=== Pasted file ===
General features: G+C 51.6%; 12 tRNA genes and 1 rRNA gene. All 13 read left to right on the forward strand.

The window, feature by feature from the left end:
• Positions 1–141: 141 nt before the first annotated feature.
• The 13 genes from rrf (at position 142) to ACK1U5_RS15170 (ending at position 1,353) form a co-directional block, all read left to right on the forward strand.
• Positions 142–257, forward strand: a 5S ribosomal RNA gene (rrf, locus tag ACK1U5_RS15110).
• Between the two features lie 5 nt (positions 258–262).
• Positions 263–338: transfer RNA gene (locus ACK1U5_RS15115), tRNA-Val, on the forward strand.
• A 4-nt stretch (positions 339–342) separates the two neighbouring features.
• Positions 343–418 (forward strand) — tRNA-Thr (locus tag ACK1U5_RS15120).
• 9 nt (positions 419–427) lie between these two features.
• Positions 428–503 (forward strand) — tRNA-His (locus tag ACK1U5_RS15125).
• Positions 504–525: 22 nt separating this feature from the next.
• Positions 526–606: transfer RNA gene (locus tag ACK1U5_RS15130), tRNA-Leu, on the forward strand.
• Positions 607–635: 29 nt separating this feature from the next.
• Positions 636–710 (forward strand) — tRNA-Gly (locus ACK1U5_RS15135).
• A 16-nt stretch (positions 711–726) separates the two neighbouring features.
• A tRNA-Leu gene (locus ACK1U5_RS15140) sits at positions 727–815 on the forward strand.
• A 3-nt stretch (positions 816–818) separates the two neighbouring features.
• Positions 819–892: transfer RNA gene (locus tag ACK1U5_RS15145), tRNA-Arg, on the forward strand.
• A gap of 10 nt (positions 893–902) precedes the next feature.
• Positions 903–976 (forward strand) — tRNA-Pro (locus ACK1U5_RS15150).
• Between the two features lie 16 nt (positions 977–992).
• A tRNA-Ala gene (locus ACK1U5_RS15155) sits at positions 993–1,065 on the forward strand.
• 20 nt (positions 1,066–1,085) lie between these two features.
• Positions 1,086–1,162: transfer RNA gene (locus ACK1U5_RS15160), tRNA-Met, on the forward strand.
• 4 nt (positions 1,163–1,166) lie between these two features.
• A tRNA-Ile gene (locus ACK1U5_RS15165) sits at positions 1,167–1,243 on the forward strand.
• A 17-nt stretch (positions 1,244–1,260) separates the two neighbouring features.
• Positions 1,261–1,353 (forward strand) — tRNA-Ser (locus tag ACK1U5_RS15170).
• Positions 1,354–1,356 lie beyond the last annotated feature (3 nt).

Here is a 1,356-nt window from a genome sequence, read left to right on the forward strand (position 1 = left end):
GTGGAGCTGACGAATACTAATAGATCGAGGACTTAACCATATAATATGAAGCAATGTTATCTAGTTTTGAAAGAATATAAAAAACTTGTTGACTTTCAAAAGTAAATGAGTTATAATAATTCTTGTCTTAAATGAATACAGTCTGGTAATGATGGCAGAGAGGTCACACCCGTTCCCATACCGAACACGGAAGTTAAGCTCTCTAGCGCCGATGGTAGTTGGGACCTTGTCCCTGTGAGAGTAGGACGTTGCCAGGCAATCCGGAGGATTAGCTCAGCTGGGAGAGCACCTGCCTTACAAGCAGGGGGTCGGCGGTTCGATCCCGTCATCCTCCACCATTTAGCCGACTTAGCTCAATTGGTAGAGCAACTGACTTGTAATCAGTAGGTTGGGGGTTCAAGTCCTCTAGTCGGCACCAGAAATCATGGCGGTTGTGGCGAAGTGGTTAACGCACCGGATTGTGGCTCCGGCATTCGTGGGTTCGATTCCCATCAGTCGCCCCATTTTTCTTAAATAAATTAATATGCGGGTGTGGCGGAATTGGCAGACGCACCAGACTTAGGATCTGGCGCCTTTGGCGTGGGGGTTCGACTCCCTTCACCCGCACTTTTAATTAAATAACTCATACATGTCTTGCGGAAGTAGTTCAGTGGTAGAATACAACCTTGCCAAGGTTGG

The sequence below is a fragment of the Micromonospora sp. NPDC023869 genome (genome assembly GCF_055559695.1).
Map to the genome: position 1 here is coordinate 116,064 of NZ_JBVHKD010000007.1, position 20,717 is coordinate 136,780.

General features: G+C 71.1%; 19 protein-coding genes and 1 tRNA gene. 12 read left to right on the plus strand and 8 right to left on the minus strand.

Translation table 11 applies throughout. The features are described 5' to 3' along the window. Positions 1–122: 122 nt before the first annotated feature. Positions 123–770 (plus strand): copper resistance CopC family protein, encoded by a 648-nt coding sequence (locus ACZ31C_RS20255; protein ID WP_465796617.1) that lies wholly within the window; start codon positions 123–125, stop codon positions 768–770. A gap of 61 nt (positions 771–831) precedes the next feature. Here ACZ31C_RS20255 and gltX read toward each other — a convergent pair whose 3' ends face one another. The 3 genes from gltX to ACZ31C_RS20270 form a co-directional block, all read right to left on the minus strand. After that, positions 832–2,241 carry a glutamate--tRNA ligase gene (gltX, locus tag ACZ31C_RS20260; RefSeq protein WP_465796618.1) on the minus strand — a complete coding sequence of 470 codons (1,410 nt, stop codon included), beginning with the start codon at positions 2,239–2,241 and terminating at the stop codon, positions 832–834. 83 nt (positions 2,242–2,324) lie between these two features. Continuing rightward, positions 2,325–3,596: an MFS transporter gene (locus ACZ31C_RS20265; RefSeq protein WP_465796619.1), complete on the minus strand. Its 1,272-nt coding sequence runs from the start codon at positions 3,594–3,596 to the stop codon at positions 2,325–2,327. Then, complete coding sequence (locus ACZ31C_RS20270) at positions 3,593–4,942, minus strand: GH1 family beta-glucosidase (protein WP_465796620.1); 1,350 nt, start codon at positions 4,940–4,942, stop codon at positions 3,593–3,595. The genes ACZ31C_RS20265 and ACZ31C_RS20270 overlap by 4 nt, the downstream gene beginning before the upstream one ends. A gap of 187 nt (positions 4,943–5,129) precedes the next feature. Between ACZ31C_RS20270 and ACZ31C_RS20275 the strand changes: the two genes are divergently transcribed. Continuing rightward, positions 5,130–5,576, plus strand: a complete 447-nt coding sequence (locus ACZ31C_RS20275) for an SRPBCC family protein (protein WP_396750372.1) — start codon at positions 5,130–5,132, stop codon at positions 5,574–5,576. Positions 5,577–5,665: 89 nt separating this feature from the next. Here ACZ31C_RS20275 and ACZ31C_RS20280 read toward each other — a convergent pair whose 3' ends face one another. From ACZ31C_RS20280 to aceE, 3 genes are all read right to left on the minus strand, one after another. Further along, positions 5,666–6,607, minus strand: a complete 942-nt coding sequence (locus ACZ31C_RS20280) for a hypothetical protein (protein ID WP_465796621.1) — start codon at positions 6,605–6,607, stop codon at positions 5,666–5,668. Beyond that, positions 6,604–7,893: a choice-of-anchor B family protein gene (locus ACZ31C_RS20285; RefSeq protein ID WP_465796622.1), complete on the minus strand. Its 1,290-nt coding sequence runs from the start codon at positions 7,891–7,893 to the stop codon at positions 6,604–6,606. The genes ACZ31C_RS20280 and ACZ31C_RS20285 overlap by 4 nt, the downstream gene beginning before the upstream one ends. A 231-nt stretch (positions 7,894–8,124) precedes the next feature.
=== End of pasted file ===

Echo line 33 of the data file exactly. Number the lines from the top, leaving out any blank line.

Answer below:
The sequence below is a fragment of the Micromonospora sp. NPDC023869 genome (genome assembly GCF_055559695.1).